What may be done to address the sovereign default issue is a tricky topic. After all, countries are not subject to another’s system of bankruptcy or reorganization. However, some mechanisms within the United States’ bankruptcy code may offer some rudimentary solutions.  One solution— likely the most time consuming and costly—is to create an international court of bankruptcy to handle sovereign defaults and reorganization. This court could be organized in a similar manner as the International Court of Justice. A new court would provide a robust and consistent mechanism for countries to reorganize their debts. While this proposal is not new,7 it has faced difficulty in gaining traction.  Why is that the case, however?  Quite simply, it is difficult to get everyone to the table.8 Additionally, past proposals have, for one reason or another, seemed inadequate.9  Some proposals, such as Collective Action Clauses (CAC’s) have been utilized to address some of these inadequacies.  However, the disparity in bargaining power between creditor and debtor nations may prompt the debtor nation to agree to a contract which does not contain a CAC.  This, once again, leaves debtor nations vulnerable to holdout vulture funds. A new international bankruptcy court which operates independent of the IMF could address a number of the shortcomings of previous proposals.  By adopting procedures similar to a chapter 11 bankruptcy in the US, the court would be able to approve certain plans despite creditor objections.  Additionally, bad faith negotiations by vulture funds could be met with sanctions.  Provisions which require the debtor to file in good faith and ensure the creditor receives adequate payment would provide protections for creditors who are concerned with a debtor country filing in bad faith.  Finally, this new court would help to level the playing field between creditors and debtor countries. Given the financial stress due to the COVID-19 pandemic, 2021 is a particularly relevant time to reconsider the creation of an international bankruptcy court.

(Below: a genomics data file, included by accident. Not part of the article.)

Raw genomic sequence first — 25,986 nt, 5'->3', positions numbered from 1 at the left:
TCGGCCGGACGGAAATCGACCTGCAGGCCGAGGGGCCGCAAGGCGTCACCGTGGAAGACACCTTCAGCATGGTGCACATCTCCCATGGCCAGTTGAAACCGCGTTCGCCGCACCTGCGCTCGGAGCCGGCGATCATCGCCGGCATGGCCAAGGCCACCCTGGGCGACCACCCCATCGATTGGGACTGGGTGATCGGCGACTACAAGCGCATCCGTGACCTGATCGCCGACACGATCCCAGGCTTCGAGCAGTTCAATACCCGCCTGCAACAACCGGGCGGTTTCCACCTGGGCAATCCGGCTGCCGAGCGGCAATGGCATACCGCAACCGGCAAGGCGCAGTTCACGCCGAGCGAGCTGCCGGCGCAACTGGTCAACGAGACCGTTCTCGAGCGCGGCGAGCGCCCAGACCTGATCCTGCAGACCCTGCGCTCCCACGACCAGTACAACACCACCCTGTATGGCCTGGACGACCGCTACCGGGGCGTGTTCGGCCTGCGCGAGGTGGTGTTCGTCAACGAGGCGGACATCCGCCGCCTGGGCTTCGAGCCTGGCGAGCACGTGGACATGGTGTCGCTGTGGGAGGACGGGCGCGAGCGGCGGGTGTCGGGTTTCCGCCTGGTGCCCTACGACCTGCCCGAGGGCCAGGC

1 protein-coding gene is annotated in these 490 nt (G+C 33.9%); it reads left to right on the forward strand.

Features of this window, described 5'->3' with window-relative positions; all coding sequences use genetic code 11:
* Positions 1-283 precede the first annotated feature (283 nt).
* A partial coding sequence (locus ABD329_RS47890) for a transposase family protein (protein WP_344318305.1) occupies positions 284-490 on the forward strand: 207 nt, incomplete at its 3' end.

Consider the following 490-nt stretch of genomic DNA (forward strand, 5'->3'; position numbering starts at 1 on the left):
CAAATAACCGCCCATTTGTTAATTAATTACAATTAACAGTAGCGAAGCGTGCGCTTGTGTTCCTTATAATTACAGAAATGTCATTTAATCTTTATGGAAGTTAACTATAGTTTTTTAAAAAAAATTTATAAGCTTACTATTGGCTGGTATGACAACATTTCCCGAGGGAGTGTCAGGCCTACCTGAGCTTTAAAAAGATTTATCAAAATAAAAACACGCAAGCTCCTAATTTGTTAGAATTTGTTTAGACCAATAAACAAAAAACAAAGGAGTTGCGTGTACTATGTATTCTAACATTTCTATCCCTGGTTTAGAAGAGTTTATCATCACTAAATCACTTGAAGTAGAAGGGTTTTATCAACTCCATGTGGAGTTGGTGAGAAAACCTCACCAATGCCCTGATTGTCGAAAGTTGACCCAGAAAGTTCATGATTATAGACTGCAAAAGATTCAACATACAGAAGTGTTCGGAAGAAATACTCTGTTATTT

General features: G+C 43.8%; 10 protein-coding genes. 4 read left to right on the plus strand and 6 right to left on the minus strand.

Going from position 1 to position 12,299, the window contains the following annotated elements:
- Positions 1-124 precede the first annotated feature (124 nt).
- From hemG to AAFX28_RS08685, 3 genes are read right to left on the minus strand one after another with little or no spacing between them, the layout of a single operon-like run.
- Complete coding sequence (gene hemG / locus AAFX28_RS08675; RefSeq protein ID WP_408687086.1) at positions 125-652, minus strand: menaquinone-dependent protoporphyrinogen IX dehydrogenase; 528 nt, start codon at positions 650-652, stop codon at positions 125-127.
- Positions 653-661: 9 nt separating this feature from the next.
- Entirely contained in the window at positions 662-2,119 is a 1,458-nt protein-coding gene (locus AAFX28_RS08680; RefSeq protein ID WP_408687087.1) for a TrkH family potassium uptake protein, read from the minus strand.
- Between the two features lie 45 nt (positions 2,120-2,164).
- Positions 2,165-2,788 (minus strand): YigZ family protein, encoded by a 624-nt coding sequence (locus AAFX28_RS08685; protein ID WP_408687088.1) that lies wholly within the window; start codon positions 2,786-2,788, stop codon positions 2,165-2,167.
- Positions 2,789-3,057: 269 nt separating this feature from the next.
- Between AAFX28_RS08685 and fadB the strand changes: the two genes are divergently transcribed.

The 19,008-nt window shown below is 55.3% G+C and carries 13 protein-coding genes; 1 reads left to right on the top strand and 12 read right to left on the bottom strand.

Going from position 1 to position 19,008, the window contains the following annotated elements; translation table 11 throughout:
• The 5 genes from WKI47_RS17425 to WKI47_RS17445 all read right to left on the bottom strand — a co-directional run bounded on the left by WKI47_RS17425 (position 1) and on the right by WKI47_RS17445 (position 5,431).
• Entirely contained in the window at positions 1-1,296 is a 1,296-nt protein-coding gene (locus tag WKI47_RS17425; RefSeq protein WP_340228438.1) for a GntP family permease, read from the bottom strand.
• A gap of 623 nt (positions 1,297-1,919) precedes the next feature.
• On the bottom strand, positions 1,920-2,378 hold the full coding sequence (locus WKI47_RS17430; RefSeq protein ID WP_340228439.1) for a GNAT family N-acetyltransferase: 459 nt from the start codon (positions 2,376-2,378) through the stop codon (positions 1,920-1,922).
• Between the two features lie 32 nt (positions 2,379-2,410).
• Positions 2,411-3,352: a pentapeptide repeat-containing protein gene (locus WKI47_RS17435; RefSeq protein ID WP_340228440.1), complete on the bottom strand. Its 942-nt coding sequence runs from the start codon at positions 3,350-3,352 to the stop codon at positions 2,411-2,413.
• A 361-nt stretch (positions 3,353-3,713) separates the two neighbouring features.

A second solution is potentially instituting treaties providing for guidelines when a country defaults on its debts. This solution could provide for certain provisions which countries would agree to follow if another member country defaults.10 Such treaties would give a defaulting nation greater leveraging power and would significantly reduce the amount of time a nation takes to reorganize their debts. While this second solution would not utilize a full bankruptcy court, it could establish international norms for the treatment of sovereign debts.11  Such solutions would be useful as an interim measure while the creation of the bankruptcy court is pending.  However, on their own they fall short of providing a comprehensive solution as bargaining disparity remains.

A third solution would be to give greater power to the IMF, WTO, or World Bank to assist nations with negotiating debt reorganization. In light of the recent appointment of Ngozi Okonjo-Iweala as the WTO’s next director-general, the WTO may be particularly suited to take on this task. Ms. Okonjo-Iweala previously served as Nigeria’s finance minister twice. Notably, in her first term as finance minister, she spearheaded negotiations with the Paris Club12 that resulted in the reduction of $30 billion USD worth of Nigeria’s $36 billion USD in debt— $18 billion of which was canceled.13 The precarious position the WTO finds itself in, however, likely makes this solution impractical at this moment.